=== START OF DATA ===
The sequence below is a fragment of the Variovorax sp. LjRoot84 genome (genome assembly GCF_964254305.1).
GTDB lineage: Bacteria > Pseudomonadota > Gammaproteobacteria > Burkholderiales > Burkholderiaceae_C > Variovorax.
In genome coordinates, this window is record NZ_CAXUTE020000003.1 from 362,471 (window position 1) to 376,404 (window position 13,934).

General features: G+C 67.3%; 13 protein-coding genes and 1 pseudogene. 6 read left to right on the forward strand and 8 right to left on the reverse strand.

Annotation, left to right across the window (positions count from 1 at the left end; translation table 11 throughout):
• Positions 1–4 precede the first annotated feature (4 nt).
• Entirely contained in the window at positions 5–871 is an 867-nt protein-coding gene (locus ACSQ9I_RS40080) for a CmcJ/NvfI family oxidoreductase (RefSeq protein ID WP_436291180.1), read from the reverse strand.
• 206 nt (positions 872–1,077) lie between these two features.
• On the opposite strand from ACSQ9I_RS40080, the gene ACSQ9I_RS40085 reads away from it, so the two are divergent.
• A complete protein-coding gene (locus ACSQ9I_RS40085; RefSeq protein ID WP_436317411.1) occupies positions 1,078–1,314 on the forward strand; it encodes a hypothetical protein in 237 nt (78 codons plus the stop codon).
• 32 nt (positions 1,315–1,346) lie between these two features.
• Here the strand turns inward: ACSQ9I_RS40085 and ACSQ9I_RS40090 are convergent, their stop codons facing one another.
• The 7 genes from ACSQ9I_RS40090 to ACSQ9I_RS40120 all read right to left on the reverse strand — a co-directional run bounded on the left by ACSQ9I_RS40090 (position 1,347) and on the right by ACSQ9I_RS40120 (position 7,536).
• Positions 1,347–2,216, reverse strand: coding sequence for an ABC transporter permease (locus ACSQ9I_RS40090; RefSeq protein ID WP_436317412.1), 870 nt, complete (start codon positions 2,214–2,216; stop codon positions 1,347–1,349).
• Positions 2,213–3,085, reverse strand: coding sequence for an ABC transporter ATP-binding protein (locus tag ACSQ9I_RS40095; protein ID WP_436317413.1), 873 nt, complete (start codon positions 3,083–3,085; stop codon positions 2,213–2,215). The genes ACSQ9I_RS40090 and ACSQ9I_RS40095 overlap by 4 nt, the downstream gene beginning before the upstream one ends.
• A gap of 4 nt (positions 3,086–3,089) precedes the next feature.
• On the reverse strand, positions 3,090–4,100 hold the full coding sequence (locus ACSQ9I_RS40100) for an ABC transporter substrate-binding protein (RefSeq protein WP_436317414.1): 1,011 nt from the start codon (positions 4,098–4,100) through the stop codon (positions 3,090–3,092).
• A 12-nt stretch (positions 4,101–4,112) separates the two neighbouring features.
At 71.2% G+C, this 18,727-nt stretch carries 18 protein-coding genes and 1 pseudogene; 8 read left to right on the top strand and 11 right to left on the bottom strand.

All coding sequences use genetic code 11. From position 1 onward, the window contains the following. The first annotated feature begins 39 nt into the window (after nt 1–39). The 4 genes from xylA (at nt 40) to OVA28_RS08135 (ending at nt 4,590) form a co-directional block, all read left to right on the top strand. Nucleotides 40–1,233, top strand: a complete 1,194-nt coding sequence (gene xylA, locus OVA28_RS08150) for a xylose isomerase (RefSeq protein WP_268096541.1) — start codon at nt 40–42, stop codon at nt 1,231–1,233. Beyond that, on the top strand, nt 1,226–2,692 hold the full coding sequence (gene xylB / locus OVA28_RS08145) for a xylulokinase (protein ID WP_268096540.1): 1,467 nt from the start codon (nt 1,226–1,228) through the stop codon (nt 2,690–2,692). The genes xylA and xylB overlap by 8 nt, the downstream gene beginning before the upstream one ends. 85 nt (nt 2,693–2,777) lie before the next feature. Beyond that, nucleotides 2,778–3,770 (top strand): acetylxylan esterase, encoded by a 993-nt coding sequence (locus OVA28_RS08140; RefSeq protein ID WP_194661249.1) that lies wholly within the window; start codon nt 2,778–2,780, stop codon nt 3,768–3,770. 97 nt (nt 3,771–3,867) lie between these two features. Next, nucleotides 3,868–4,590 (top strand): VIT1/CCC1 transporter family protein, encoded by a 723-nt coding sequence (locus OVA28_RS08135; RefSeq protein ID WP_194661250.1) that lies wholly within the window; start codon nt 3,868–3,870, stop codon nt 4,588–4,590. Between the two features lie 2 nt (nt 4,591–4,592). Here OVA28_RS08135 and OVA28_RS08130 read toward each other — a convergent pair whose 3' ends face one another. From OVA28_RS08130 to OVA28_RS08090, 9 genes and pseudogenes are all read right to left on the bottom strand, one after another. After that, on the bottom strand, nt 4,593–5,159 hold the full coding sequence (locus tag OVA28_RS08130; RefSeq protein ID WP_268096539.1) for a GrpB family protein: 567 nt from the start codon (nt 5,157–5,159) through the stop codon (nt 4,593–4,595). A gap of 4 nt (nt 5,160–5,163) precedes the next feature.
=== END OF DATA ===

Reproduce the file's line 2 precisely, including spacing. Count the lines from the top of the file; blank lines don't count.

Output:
GTDB lineage: Bacteria > Pseudomonadota > Gammaproteobacteria > Burkholderiales > Burkholderiaceae_C > Variovorax.